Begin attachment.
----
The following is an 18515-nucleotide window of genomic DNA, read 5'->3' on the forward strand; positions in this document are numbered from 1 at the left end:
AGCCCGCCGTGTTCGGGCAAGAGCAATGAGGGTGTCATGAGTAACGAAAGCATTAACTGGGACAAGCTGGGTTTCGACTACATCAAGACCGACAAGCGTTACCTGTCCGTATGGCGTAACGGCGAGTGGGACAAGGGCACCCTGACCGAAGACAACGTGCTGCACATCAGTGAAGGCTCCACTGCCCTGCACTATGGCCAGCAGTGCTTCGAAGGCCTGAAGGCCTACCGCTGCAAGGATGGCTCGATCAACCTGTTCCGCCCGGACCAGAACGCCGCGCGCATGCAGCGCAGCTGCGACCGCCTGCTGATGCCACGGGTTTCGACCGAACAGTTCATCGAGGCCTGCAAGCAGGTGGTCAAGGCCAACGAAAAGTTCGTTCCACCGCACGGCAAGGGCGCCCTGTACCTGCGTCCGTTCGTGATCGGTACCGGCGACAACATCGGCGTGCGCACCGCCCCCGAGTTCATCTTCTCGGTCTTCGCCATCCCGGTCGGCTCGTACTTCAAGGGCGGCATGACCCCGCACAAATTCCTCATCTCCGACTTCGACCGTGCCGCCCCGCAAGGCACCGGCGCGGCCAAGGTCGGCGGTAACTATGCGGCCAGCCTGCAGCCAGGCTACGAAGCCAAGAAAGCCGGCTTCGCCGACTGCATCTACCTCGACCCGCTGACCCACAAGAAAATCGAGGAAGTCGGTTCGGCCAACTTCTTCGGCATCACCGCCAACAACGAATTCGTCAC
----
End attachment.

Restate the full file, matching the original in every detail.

The following is an 18515-nucleotide window of genomic DNA, read 5'->3' on the forward strand; positions in this document are numbered from 1 at the left end:
AGCCCGCCGTGTTCGGGCAAGAGCAATGAGGGTGTCATGAGTAACGAAAGCATTAACTGGGACAAGCTGGGTTTCGACTACATCAAGACCGACAAGCGTTACCTGTCCGTATGGCGTAACGGCGAGTGGGACAAGGGCACCCTGACCGAAGACAACGTGCTGCACATCAGTGAAGGCTCCACTGCCCTGCACTATGGCCAGCAGTGCTTCGAAGGCCTGAAGGCCTACCGCTGCAAGGATGGCTCGATCAACCTGTTCCGCCCGGACCAGAACGCCGCGCGCATGCAGCGCAGCTGCGACCGCCTGCTGATGCCACGGGTTTCGACCGAACAGTTCATCGAGGCCTGCAAGCAGGTGGTCAAGGCCAACGAAAAGTTCGTTCCACCGCACGGCAAGGGCGCCCTGTACCTGCGTCCGTTCGTGATCGGTACCGGCGACAACATCGGCGTGCGCACCGCCCCCGAGTTCATCTTCTCGGTCTTCGCCATCCCGGTCGGCTCGTACTTCAAGGGCGGCATGACCCCGCACAAATTCCTCATCTCCGACTTCGACCGTGCCGCCCCGCAAGGCACCGGCGCGGCCAAGGTCGGCGGTAACTATGCGGCCAGCCTGCAGCCAGGCTACGAAGCCAAGAAAGCCGGCTTCGCCGACTGCATCTACCTCGACCCGCTGACCCACAAGAAAATCGAGGAAGTCGGTTCGGCCAACTTCTTCGGCATCACCGCCAACAACGAATTCGTCAC